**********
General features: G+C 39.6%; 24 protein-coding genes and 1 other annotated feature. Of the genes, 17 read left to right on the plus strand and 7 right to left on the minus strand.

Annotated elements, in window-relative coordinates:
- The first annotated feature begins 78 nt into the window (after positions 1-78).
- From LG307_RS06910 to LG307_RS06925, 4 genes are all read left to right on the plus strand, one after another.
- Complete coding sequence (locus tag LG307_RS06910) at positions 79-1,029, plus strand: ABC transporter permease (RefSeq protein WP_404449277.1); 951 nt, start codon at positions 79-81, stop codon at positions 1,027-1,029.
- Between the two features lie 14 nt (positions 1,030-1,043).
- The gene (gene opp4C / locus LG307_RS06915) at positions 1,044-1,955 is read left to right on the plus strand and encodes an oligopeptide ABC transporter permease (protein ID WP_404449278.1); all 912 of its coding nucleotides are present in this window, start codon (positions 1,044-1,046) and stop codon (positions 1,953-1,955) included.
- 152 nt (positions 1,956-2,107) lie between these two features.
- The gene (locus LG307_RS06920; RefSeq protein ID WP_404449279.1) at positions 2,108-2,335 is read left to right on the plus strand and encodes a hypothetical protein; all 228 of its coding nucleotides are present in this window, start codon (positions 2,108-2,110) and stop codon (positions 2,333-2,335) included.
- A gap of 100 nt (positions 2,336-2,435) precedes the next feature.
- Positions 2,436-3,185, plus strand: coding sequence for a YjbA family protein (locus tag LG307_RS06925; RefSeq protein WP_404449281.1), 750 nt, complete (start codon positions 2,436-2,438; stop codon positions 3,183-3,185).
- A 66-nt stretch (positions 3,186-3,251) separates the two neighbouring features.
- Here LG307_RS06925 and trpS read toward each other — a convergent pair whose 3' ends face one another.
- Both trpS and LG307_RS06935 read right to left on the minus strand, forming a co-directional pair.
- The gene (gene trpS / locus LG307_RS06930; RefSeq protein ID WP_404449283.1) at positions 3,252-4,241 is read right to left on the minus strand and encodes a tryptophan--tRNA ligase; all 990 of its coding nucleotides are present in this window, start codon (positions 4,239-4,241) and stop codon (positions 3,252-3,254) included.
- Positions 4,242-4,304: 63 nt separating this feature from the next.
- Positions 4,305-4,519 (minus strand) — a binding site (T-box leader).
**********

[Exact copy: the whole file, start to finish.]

General features: G+C 39.6%; 24 protein-coding genes and 1 other annotated feature. Of the genes, 17 read left to right on the plus strand and 7 right to left on the minus strand.

Annotated elements, in window-relative coordinates:
- The first annotated feature begins 78 nt into the window (after positions 1-78).
- From LG307_RS06910 to LG307_RS06925, 4 genes are all read left to right on the plus strand, one after another.
- Complete coding sequence (locus tag LG307_RS06910) at positions 79-1,029, plus strand: ABC transporter permease (RefSeq protein WP_404449277.1); 951 nt, start codon at positions 79-81, stop codon at positions 1,027-1,029.
- Between the two features lie 14 nt (positions 1,030-1,043).
- The gene (gene opp4C / locus LG307_RS06915) at positions 1,044-1,955 is read left to right on the plus strand and encodes an oligopeptide ABC transporter permease (protein ID WP_404449278.1); all 912 of its coding nucleotides are present in this window, start codon (positions 1,044-1,046) and stop codon (positions 1,953-1,955) included.
- 152 nt (positions 1,956-2,107) lie between these two features.
- The gene (locus LG307_RS06920; RefSeq protein ID WP_404449279.1) at positions 2,108-2,335 is read left to right on the plus strand and encodes a hypothetical protein; all 228 of its coding nucleotides are present in this window, start codon (positions 2,108-2,110) and stop codon (positions 2,333-2,335) included.
- A gap of 100 nt (positions 2,336-2,435) precedes the next feature.
- Positions 2,436-3,185, plus strand: coding sequence for a YjbA family protein (locus tag LG307_RS06925; RefSeq protein WP_404449281.1), 750 nt, complete (start codon positions 2,436-2,438; stop codon positions 3,183-3,185).
- A 66-nt stretch (positions 3,186-3,251) separates the two neighbouring features.
- Here LG307_RS06925 and trpS read toward each other — a convergent pair whose 3' ends face one another.
- Both trpS and LG307_RS06935 read right to left on the minus strand, forming a co-directional pair.
- The gene (gene trpS / locus LG307_RS06930; RefSeq protein ID WP_404449283.1) at positions 3,252-4,241 is read right to left on the minus strand and encodes a tryptophan--tRNA ligase; all 990 of its coding nucleotides are present in this window, start codon (positions 4,239-4,241) and stop codon (positions 3,252-3,254) included.
- Positions 4,242-4,304: 63 nt separating this feature from the next.
- Positions 4,305-4,519 (minus strand) — a binding site (T-box leader).